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Thursday, January 26, 2023

Will the outgoing Nebraska governor buy his way into a Senate appointment?

A new governor faces the immediate task of appointing a new Senator. Will the outgoing governor buy the seat with his GOP donations?
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Outgoing Nebraska Gov. Pete Ricketts. (AP Photo/Phelan M. Ebenhack)

When Republican Jim Pillen becomes Nebraska’s governor next month, one of his first acts will likely be to name his predecessor and biggest supporter to fill an open U.S. Senate seat.

Pillen was elected in November in large part because of current Gov. Pete Ricketts ’ backing, and now he can return the favor by appointing him to the Senate, more than 15 years after Ricketts spent $12 million of his own money on a failed bid for the office.

Even as they acknowledge Ricketts is deeply conservative and qualified to replace outgoing Sen. Ben Sasse, some Republicans aren’t sure such an appointment would be a good idea.

“It looks bad. It smells bad. What it looks like is two rich guys using their money and power to grab a Senate seat,” said Jeremy Aspen, an Omaha Republican and former state party delegate. “This is how authoritarian countries operate, where a powerful few ride roughshod to get what they want. Things like this stay on voters’ minds.”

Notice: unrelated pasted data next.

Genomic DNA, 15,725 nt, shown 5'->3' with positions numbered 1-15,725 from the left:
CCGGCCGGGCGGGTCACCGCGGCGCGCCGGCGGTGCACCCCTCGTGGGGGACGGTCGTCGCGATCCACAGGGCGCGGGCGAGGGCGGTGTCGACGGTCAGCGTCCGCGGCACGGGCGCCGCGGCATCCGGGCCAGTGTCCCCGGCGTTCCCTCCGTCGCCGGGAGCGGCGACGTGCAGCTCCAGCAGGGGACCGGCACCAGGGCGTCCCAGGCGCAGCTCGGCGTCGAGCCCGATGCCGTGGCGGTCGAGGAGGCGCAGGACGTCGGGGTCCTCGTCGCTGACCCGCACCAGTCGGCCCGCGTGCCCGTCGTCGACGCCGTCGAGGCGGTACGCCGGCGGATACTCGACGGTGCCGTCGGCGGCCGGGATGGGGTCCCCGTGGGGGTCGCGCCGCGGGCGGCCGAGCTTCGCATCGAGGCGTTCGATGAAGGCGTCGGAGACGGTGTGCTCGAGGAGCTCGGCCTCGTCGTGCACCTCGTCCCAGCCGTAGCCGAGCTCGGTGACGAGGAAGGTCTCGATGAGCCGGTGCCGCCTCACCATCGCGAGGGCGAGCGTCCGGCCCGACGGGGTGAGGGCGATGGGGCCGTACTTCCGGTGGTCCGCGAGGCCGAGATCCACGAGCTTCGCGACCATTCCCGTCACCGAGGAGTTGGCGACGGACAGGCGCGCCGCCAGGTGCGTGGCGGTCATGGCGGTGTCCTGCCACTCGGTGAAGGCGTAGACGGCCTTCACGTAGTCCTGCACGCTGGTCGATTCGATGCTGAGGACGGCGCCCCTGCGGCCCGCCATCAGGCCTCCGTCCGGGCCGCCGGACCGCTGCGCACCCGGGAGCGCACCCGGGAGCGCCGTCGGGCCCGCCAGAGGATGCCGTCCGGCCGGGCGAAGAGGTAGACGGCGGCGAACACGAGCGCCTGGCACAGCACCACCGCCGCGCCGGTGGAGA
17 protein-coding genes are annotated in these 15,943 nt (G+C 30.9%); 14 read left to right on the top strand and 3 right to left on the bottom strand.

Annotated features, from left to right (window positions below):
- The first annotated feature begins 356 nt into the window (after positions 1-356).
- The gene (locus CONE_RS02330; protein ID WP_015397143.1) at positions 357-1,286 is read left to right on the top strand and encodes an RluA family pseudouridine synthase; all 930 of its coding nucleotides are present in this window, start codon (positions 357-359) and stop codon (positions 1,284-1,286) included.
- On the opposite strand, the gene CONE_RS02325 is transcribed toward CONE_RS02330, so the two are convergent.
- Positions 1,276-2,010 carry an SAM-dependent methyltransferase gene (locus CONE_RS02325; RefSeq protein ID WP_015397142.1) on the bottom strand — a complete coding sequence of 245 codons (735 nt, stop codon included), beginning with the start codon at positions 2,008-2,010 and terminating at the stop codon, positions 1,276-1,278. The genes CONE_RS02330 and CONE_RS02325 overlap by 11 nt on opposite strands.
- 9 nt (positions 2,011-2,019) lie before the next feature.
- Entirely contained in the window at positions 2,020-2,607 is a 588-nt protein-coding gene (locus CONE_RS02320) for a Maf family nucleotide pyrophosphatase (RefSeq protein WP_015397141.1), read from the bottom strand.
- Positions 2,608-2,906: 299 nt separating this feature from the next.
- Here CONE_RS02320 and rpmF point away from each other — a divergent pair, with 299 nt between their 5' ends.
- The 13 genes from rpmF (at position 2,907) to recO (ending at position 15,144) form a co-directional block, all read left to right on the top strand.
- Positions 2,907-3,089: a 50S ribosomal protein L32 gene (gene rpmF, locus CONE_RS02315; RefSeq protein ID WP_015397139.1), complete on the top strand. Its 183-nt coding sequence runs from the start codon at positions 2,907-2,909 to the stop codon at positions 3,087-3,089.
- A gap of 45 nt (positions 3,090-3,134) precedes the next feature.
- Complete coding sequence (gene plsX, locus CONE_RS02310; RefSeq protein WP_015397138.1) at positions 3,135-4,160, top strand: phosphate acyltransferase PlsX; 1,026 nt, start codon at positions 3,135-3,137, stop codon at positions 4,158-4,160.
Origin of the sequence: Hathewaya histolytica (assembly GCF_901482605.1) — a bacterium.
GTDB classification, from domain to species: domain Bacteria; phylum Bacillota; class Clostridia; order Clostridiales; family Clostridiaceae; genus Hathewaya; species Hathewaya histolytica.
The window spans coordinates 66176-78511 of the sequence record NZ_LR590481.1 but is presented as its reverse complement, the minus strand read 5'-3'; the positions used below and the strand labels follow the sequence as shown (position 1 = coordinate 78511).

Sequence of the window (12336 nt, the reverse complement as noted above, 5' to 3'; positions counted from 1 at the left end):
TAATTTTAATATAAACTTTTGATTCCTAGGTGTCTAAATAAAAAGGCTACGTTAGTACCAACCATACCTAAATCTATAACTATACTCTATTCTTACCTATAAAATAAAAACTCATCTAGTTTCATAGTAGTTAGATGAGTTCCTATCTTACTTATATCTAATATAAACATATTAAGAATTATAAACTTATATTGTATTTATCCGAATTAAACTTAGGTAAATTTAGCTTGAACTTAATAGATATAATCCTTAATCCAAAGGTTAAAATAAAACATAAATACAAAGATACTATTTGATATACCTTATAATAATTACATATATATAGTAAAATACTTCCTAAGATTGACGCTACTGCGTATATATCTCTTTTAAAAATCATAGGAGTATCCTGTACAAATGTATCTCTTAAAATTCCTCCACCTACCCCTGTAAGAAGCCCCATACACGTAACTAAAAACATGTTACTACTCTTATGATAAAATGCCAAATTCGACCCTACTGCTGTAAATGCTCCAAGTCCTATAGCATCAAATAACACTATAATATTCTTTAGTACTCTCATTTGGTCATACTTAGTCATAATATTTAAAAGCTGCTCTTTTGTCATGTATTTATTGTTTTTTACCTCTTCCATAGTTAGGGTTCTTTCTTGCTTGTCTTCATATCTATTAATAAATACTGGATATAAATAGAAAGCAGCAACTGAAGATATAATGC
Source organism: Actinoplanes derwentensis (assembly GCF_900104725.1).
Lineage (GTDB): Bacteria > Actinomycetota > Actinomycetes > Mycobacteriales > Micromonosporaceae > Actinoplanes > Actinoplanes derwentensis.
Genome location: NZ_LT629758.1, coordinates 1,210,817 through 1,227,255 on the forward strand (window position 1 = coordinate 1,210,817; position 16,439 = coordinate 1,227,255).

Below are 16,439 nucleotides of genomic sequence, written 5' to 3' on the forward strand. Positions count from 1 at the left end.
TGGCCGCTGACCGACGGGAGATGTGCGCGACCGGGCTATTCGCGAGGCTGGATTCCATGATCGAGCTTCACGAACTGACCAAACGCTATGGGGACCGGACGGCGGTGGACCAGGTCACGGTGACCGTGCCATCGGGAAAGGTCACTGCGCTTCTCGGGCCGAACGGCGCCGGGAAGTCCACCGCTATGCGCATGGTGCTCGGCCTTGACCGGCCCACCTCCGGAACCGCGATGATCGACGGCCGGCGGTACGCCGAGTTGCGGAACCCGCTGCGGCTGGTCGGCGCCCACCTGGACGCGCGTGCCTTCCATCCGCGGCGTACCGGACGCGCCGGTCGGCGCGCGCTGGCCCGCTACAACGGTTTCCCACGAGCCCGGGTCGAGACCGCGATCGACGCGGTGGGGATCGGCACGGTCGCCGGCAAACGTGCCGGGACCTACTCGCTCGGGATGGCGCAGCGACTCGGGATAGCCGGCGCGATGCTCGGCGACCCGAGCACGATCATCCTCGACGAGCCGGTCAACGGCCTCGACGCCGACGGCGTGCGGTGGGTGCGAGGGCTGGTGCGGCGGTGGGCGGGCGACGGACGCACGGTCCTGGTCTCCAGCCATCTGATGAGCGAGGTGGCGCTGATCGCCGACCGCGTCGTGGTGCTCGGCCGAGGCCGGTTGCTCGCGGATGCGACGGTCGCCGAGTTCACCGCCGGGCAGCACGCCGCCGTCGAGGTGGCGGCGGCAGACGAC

It’s hard to overstate how much Ricketts helped Pillen, a veterinarian and hog farmer, win his party’s nomination after a contentious primary race featuring several candidates, including one endorsed by former President Donald Trump.

Ricketts donated more than $100,000 of his own money directly to Pillen’s campaign. Ricketts also gave nearly $1.3 million this year to the political action committee Conservative Nebraska, which ran a slew of attack ads against Pillen’s primary opponents, including the Trump-backed candidate, Charles Herbster.

Whoever is appointed to replace Sasse will serve two years before a special election is held in 2024 to finish out the last two years of the term. The person would have to seek re-election in 2026 for another six-year term.

“For the sake of Pillen’s nascent administration, Ricketts’ reputation and the wellbeing of the state, they need to consider not doing this,” Aspen said. “Pillen could appoint someone not so tied to him. There are plenty of conservative Republicans in the state that could fill that seat for two years. Then Ricketts could run for it in 2024. Let the voters decide.”

Sasse, who has a new job as president of the University of Florida, is leaving the Senate just two years into his second term. He has had a complicated relationship with Republicans in Nebraska after his outspoken criticism of Trump. He was one of seven Republican senators to vote to convict the former president of “incitement of insurrection” after the Jan. 6, 2021, Capitol attack.

Ricketts didn’t respond to requests to comment on the criticisms surrounding his likely appointment. Pillen issued a statement saying only that he’ll be conducting a thorough process to select the best candidate. He’s given a deadline of Dec. 23 for those interested in the seat to apply. Ricketts announced his application last week.

“I’ll be looking to appoint someone who embodies the commonsense, conservative values of Nebraska,” Pillen said.